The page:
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Annabhau Sathe was denied education due to his caste. His brother Shankarbhau recounts in his biography of Sathe, titled Majhe Bhau Annabhau, that the family members worked as laborers at the site of Kalyan tunnel when it was being constructed.
Despite lack of formal education, Sathe wrote in Marathi 35 novels, one among which was Fakira (1959). Fakira, which is currently in its 19th edition, received a state government award in 1961. There are 15 collections of Sathe's short stories. A large number of his short stories have been translated into many Indian and as many as 27 non-Indian languages. Besides novels and short stories, Sathe wrote a play, a travelogue on Russia, 12 screenplays, and 10 ballads --powade(Marathi).
Sathe wrote directly from his experiences in life, and his novels celebrate the fighting spirit in their characters who work against all odds in life.
Lok Rajya, a Maharashtra state government fortnightly, published on 1 November 1993, a special commemorative issue concerning Sathe. The state government also issued in 1998 a collection of his works under the title Lokshahir Annabhau Sathe Nivadak Sahitya. Amartya shinde and Aditya Shinde, Nerul Navi Mumbai 706 also having good information regarding Annabhau Sathe and his relations with famous film actor Balraj Sahani.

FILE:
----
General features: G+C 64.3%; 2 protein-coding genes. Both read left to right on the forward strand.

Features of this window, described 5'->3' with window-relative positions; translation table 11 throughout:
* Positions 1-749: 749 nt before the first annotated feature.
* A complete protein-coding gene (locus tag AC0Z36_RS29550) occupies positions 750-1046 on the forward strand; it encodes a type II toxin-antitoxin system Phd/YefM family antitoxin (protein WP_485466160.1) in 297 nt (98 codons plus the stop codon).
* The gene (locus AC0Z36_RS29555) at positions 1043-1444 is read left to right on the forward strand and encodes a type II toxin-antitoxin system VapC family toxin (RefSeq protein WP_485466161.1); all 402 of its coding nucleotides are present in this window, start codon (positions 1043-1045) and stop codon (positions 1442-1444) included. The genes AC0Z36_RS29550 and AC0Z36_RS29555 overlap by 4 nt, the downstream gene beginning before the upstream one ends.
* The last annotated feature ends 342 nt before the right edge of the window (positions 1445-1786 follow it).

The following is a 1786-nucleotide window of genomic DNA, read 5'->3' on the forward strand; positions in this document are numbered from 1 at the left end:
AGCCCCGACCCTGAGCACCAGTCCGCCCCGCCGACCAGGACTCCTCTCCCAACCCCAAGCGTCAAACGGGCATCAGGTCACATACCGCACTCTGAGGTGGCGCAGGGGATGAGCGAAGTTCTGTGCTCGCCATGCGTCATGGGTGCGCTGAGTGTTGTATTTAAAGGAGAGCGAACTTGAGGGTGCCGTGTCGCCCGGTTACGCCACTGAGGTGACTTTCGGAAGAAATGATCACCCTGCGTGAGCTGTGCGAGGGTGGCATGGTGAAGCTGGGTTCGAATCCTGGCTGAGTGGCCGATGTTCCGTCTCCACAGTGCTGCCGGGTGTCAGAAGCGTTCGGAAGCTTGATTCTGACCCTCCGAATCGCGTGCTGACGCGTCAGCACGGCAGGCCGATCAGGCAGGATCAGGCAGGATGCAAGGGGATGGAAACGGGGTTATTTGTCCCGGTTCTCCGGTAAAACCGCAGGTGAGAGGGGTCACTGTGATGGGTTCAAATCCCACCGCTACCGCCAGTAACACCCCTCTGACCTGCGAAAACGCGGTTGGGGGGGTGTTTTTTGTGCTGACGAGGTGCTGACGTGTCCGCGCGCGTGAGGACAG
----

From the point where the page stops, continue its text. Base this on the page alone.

To generate social awareness, he organized stage performances of powade and tamasha, ethnic dances chiefly performed by women, which are popular in rural Maharashtra. He produced 14 tamasha shows. In the late 1940s, the then Home Minister of the Bombay state government Morarji Desai had banned tamasha shows, but Sathe courageously defied the ban by renaming them as lokanatya. People in Maharashtra conferred the epithet lok shahir on Sathe.
On the issue of a postage stamp of Anna Bhau Sathe at Chembur, Mumbai minister Pramod Mahajan called Anna as a saint of Maharashtra.
Sathe was an important mobilizer in the Samyukta Maharashtra movement. He used the medium of powade to great effect in that movement.
Sathe lived a life of destitution. After spending 22 years in a Ghatkopar (west), chirag nagar slum, Sathe moved to a modest house in Goregaon which the state government provided him in 1968, one year before he died.